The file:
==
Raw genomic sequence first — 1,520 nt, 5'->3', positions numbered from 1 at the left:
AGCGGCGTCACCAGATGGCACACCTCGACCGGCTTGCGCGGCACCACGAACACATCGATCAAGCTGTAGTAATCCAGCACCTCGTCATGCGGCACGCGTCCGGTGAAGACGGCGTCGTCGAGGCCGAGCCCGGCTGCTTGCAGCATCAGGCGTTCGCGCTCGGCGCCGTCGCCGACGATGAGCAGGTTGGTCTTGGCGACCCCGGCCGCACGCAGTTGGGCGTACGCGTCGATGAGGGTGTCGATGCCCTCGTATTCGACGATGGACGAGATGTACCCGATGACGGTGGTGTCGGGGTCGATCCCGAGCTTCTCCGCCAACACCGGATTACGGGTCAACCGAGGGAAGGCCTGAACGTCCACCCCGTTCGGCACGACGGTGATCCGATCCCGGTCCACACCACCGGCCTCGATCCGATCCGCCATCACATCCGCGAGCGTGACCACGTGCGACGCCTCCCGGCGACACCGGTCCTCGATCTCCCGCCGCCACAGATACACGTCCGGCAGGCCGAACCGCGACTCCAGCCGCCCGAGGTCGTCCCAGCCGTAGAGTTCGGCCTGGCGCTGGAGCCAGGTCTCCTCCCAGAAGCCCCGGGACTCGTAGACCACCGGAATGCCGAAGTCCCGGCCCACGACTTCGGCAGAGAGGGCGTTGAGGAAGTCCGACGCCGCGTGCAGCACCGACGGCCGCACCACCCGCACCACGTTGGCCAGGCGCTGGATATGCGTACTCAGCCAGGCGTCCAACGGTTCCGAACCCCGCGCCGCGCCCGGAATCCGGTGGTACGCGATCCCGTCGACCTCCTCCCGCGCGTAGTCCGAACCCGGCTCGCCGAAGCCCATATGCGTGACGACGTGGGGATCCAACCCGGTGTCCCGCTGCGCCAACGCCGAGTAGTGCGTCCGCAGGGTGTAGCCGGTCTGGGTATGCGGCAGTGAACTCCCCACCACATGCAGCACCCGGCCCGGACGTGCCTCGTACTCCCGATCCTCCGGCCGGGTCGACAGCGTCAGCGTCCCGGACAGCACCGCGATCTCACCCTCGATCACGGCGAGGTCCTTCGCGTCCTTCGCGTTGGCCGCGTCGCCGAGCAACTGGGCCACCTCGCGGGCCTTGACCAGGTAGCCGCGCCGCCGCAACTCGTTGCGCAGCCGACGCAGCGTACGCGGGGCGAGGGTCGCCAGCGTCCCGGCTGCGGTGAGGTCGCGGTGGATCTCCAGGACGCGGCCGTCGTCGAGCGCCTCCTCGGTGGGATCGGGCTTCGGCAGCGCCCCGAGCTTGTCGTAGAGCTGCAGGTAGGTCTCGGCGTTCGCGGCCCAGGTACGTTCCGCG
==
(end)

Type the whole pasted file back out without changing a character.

Raw genomic sequence first — 1,520 nt, 5'->3', positions numbered from 1 at the left:
AGCGGCGTCACCAGATGGCACACCTCGACCGGCTTGCGCGGCACCACGAACACATCGATCAAGCTGTAGTAATCCAGCACCTCGTCATGCGGCACGCGTCCGGTGAAGACGGCGTCGTCGAGGCCGAGCCCGGCTGCTTGCAGCATCAGGCGTTCGCGCTCGGCGCCGTCGCCGACGATGAGCAGGTTGGTCTTGGCGACCCCGGCCGCACGCAGTTGGGCGTACGCGTCGATGAGGGTGTCGATGCCCTCGTATTCGACGATGGACGAGATGTACCCGATGACGGTGGTGTCGGGGTCGATCCCGAGCTTCTCCGCCAACACCGGATTACGGGTCAACCGAGGGAAGGCCTGAACGTCCACCCCGTTCGGCACGACGGTGATCCGATCCCGGTCCACACCACCGGCCTCGATCCGATCCGCCATCACATCCGCGAGCGTGACCACGTGCGACGCCTCCCGGCGACACCGGTCCTCGATCTCCCGCCGCCACAGATACACGTCCGGCAGGCCGAACCGCGACTCCAGCCGCCCGAGGTCGTCCCAGCCGTAGAGTTCGGCCTGGCGCTGGAGCCAGGTCTCCTCCCAGAAGCCCCGGGACTCGTAGACCACCGGAATGCCGAAGTCCCGGCCCACGACTTCGGCAGAGAGGGCGTTGAGGAAGTCCGACGCCGCGTGCAGCACCGACGGCCGCACCACCCGCACCACGTTGGCCAGGCGCTGGATATGCGTACTCAGCCAGGCGTCCAACGGTTCCGAACCCCGCGCCGCGCCCGGAATCCGGTGGTACGCGATCCCGTCGACCTCCTCCCGCGCGTAGTCCGAACCCGGCTCGCCGAAGCCCATATGCGTGACGACGTGGGGATCCAACCCGGTGTCCCGCTGCGCCAACGCCGAGTAGTGCGTCCGCAGGGTGTAGCCGGTCTGGGTATGCGGCAGTGAACTCCCCACCACATGCAGCACCCGGCCCGGACGTGCCTCGTACTCCCGATCCTCCGGCCGGGTCGACAGCGTCAGCGTCCCGGACAGCACCGCGATCTCACCCTCGATCACGGCGAGGTCCTTCGCGTCCTTCGCGTTGGCCGCGTCGCCGAGCAACTGGGCCACCTCGCGGGCCTTGACCAGGTAGCCGCGCCGCCGCAACTCGTTGCGCAGCCGACGCAGCGTACGCGGGGCGAGGGTCGCCAGCGTCCCGGCTGCGGTGAGGTCGCGGTGGATCTCCAGGACGCGGCCGTCGTCGAGCGCCTCCTCGGTGGGATCGGGCTTCGGCAGCGCCCCGAGCTTGTCGTAGAGCTGCAGGTAGGTCTCGGCGTTCGCGGCCCAGGTACGTTCCGCG